Reaffirming that it remains one of the staunchest advocates of innovation over diversification, Eli Lilly’s (NYSE:LLY) strategy update yesterday contained few surprises. The company reiterated its intention to continue investing in its pipeline to deliver fresh growth post-patent cliff, and explicitly ruled out moves into new areas like generics or any attempt to buy its way out of trouble with a big buck acquisition.
Big pharma’s productivity problems have prompted a variety of strategic moves and Lilly, along with Bristol-Myers Squibb (NYSE:BMY) and AstraZeneca (NYSE:AZN), has largely resisted pressure to add more reliable and less risky revenue generators. The next couple of years will contain crucial tests of conviction as they all attempt to deliver on pipeline promises – the analysis below suggests investors are still largely declining to bet on success.
Lilly has not completely shunned more stable revenue generators and has invested in what it terms three “counter-cyclical growth engines” – Japan, emerging markets and Elanco animal health.
Since the beginning of 2010 Lilly has purchased European animal health assets from Pfizer (NYSE:PFE) and Johnson & Johnson (NYSE:JNJ); the division now accounts for 7% of product sales. Japanese pharmaceutical sales meanwhile have grown 30% in the last two years, to constitute 7% of pharmaceutical sales, whilst emerging markets are contributing 14%.
So while the loss of blockbuster drugs including Zyprexa and Cymbalta will reduce revenues by approximately $7bn from 2010 to 2014, the company expects these three units could add more than $4bn of incremental revenue by 2015.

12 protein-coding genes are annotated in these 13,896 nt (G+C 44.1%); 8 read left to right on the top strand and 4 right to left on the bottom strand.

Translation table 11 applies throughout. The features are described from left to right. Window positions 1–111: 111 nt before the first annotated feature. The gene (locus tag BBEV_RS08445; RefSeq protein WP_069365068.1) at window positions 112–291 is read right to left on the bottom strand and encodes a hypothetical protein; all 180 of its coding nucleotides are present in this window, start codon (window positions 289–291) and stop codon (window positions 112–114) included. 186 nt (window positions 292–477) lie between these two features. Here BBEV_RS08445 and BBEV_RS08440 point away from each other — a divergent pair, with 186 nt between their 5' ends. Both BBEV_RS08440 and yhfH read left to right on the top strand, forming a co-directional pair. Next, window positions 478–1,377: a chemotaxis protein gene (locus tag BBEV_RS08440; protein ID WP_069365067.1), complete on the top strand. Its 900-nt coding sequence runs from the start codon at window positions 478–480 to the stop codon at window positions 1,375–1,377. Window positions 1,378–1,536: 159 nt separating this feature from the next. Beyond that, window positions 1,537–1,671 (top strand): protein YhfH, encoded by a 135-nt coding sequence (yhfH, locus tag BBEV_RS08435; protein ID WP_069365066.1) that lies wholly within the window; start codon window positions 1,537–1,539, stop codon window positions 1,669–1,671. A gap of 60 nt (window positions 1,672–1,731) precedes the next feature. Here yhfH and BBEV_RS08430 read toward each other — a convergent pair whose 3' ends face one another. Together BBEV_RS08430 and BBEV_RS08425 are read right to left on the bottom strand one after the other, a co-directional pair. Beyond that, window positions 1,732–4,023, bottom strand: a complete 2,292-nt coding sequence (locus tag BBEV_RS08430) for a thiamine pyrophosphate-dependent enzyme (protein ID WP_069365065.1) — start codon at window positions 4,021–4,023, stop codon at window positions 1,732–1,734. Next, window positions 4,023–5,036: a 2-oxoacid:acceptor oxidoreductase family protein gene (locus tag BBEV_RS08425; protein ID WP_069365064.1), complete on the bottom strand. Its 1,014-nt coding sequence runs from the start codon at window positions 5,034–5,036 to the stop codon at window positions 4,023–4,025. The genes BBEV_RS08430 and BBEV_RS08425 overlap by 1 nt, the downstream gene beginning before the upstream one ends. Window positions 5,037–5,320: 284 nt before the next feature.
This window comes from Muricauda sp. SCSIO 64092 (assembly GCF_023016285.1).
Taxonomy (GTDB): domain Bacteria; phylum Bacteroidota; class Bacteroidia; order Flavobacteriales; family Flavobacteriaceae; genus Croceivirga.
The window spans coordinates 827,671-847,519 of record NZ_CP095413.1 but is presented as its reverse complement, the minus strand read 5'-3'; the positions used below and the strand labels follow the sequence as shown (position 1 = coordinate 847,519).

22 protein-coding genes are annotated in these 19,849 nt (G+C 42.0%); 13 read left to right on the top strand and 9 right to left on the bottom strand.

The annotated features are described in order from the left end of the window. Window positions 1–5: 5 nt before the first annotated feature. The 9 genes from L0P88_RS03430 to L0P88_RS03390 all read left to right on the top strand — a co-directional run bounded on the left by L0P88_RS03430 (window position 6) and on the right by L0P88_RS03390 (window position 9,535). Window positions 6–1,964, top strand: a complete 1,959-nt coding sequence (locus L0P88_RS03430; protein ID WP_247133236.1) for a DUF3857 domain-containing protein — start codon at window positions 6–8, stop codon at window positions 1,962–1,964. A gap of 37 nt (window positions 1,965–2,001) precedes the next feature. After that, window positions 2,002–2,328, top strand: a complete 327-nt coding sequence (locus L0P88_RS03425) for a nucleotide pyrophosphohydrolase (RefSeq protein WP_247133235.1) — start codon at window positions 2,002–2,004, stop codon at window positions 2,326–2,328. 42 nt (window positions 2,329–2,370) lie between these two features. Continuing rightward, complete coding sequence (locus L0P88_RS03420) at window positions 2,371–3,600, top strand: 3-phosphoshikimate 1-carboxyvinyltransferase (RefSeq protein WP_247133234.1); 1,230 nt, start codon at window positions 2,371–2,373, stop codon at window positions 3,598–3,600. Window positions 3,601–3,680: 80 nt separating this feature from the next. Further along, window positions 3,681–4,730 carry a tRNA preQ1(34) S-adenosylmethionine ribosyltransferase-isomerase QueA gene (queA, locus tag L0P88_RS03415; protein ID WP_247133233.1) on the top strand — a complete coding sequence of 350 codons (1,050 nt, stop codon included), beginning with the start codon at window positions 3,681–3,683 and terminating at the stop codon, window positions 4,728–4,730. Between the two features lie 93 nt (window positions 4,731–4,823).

This will come in handy but a shortfall clearly remains, and post-patent cliff the company is betting on its pipeline to deliver fresh growth.
Lilly is certainly lining up plenty of shots on goal. It says it has 24 potential new medicines in Phase II, and nine more in Phase III; it is on track to meet a goal of 10 new molecular entities in pivotal trials by the end of this year.
This requires substantial investment and the company has said it expects R&D spending to be no more than 25% of revenue through the period – this implies a much higher ratio than its peers.
The table above shows analysts were already anticipating this level of investment. So while the amount Lilly intends to spend on pharma R&D – the amount spent on pharmaceuticals and excluding other areas such as animal health – is expected to remain relatively flat, as a proportion to sales this is set to soar as its top-line is eroded.
Interestingly, it is the diversified companies like Glaxo, Sanofi and Novartis that are expected to up investment in R&D dollar terms over the coming years. Proportionately, their spend will stay stable as other divisions are set to grow their top lines.
The table below paints a picture of how analysts and investors are valuing these companies drug portfolios and pipeline investments.
The net present value figure is derived from consensus product sales forecasts, and does not include any valuation of other parts of the business. As such, a large proportion of the market value ascribed to companies like J&J and Abbott will be based on non-drug units like diagnostics and medtech.
But for a company like Eli Lilly, the majority of its valuation is linked to its pharmaceutical products, and the table shows that investors are not valuing its portfolio as highly as equity analysts.
This implies little faith in the market that the company will be able to deliver on its promises. Encouragingly, Bristol-Myers illustrates that this is achievable.
A series of pipeline successes, such as recent regulatory approval for Yervoy in melanoma and its new clot-buster apixaban looking particularly impressive, have driven shares 12% higher since the beginning of the year. As a result the company’s market value is now higher than its product NPV, a rare feat in this cohort, particularly for a company considered a pure pharma play.
Eli Lilly - and AstraZeneca - need to follow suit. The table below shows that Lilly has not actually performed that badly on the stock market compared to peers over the last 18 months. But with an explicit commitment to keep investing in its pipeline, returns need to be seen.
All data sourced to EvaluatePharma